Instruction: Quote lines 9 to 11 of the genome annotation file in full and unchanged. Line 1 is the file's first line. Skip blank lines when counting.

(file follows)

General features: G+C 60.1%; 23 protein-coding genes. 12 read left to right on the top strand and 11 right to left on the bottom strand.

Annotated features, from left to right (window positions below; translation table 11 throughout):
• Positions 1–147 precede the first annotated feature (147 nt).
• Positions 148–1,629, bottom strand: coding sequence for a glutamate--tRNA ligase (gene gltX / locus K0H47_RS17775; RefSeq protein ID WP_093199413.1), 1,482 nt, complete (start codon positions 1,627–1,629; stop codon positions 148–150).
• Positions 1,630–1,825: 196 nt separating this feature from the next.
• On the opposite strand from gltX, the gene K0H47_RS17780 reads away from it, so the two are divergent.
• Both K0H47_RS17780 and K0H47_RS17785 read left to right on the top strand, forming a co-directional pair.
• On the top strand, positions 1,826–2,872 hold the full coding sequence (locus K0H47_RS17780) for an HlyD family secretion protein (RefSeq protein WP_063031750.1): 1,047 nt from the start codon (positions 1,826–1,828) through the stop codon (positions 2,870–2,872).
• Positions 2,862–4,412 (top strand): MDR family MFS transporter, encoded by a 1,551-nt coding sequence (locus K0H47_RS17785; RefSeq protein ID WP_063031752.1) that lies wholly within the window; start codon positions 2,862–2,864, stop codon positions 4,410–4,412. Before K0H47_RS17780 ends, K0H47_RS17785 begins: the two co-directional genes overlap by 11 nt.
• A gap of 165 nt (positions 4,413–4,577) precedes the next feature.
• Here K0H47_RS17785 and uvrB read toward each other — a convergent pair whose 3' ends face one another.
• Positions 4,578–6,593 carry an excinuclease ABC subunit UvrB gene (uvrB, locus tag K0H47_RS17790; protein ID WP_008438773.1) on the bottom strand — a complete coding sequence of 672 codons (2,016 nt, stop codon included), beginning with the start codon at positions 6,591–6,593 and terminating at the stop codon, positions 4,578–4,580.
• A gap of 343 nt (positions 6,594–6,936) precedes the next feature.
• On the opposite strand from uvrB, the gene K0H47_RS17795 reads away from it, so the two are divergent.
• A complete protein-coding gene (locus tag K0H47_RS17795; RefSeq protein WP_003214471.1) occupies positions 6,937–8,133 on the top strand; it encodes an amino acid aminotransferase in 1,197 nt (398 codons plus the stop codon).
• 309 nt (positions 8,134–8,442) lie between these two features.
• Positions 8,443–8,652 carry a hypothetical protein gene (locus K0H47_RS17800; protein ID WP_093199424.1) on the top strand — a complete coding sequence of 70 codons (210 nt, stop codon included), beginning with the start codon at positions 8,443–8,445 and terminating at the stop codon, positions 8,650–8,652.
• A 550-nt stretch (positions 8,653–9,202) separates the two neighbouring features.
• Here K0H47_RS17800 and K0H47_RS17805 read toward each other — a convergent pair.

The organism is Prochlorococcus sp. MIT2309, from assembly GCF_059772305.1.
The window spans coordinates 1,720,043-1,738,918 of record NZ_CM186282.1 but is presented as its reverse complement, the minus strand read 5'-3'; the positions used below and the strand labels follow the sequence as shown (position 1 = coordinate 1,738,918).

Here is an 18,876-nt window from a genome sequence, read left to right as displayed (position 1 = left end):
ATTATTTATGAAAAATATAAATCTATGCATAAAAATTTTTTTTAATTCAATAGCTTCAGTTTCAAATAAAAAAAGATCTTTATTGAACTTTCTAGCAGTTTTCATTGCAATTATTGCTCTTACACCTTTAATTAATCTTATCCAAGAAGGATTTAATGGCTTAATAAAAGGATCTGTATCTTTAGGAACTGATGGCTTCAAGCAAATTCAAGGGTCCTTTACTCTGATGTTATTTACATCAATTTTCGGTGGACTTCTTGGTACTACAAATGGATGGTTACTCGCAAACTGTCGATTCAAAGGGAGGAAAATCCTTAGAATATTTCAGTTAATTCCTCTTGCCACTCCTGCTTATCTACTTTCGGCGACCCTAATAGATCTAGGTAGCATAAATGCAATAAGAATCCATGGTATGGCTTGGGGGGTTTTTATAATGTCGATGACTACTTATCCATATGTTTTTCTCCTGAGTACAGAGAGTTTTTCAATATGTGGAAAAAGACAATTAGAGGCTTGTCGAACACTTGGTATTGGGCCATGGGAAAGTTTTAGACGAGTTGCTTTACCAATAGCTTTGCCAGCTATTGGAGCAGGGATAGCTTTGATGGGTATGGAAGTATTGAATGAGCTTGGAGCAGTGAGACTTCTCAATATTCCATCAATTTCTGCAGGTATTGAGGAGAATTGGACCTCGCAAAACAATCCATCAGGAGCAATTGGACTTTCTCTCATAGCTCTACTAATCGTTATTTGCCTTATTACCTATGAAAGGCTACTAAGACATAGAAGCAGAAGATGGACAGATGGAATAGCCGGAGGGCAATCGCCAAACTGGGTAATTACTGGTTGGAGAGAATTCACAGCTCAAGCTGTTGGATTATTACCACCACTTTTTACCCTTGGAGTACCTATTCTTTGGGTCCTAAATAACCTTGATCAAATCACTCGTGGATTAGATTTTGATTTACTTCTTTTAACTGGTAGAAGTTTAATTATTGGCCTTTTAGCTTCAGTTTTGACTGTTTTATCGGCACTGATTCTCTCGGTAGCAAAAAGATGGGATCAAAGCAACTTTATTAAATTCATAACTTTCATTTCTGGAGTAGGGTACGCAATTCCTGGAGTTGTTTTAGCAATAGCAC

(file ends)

• Positions 2,862–4,412 (top strand): MDR family MFS transporter, encoded by a 1,551-nt coding sequence (locus K0H47_RS17785; RefSeq protein ID WP_063031752.1) that lies wholly within the window; start codon positions 2,862–2,864, stop codon positions 4,410–4,412. Before K0H47_RS17780 ends, K0H47_RS17785 begins: the two co-directional genes overlap by 11 nt.
• A gap of 165 nt (positions 4,413–4,577) precedes the next feature.
• Here K0H47_RS17785 and uvrB read toward each other — a convergent pair whose 3' ends face one another.